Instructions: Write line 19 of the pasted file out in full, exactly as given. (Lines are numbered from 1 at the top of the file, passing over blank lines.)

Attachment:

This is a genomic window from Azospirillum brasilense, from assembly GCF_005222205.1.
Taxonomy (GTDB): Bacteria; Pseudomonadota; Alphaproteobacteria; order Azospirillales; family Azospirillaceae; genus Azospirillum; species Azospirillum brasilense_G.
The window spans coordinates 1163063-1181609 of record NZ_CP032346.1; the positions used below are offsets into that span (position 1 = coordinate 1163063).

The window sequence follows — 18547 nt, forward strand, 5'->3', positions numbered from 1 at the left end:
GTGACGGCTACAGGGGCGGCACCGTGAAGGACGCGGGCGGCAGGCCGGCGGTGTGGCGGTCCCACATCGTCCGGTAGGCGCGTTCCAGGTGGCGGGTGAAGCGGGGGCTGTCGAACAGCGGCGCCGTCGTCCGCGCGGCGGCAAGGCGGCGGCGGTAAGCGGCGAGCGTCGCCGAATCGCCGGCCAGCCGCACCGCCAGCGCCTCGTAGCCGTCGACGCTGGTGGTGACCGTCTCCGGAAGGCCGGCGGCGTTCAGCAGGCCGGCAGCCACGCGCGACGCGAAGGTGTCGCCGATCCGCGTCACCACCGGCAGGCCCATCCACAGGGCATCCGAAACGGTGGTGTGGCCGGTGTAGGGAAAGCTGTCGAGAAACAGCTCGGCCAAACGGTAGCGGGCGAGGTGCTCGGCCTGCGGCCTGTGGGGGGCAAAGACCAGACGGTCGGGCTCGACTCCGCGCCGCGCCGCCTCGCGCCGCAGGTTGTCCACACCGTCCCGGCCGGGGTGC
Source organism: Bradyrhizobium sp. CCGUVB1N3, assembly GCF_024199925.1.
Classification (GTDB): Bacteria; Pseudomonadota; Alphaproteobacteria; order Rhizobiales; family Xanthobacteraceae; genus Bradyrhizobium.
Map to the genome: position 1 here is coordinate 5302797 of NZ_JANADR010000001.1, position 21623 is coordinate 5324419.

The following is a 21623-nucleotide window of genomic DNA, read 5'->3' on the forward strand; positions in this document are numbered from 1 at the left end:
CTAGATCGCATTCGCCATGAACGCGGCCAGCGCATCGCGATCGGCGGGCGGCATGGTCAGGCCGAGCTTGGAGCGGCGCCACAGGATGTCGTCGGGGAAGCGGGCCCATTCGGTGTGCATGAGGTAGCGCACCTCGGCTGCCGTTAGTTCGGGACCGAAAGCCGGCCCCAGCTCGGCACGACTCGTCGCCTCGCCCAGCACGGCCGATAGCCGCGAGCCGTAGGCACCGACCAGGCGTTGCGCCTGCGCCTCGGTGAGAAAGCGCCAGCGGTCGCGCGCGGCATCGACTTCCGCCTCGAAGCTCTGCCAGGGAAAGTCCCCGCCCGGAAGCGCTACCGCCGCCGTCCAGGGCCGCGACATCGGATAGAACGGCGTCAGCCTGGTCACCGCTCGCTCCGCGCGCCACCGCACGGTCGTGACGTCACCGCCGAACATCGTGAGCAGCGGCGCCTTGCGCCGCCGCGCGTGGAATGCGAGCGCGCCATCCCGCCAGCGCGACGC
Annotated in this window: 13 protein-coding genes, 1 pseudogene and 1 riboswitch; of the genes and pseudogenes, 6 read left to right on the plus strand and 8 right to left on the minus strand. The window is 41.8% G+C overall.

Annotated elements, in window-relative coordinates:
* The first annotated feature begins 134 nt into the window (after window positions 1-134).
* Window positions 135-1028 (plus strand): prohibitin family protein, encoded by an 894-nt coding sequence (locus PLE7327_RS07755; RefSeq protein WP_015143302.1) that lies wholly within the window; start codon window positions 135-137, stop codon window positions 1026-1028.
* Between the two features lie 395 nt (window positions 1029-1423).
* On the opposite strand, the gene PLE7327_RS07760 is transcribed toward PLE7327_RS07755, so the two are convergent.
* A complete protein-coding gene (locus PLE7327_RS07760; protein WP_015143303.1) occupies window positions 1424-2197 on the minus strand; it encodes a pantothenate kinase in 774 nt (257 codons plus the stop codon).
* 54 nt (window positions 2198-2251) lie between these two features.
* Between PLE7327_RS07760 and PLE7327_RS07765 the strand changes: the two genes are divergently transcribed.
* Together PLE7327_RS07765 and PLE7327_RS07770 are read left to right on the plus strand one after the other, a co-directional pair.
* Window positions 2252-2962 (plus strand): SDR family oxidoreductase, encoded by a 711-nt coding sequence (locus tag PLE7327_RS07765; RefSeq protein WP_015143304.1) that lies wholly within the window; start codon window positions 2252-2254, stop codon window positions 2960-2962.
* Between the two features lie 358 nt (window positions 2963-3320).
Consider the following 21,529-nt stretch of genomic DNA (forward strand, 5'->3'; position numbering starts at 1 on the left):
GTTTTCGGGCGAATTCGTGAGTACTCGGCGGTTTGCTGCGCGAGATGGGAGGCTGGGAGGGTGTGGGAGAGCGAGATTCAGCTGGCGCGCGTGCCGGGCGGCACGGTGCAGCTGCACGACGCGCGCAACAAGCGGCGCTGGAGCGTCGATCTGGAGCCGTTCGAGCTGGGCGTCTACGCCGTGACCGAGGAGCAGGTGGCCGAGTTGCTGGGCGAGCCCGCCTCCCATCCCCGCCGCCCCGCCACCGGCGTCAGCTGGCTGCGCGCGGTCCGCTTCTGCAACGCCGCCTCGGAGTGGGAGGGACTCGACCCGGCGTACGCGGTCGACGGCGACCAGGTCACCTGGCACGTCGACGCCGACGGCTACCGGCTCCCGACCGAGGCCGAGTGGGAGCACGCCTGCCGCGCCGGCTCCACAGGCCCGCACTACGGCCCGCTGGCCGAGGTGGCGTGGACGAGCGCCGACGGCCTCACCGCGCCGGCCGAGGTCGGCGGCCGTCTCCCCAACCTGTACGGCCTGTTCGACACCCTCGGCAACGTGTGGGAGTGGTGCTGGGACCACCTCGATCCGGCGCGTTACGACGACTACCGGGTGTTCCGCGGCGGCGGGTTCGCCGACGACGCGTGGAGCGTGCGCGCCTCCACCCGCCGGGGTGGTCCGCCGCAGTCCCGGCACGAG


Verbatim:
* Between PLE7327_RS07760 and PLE7327_RS07765 the strand changes: the two genes are divergently transcribed.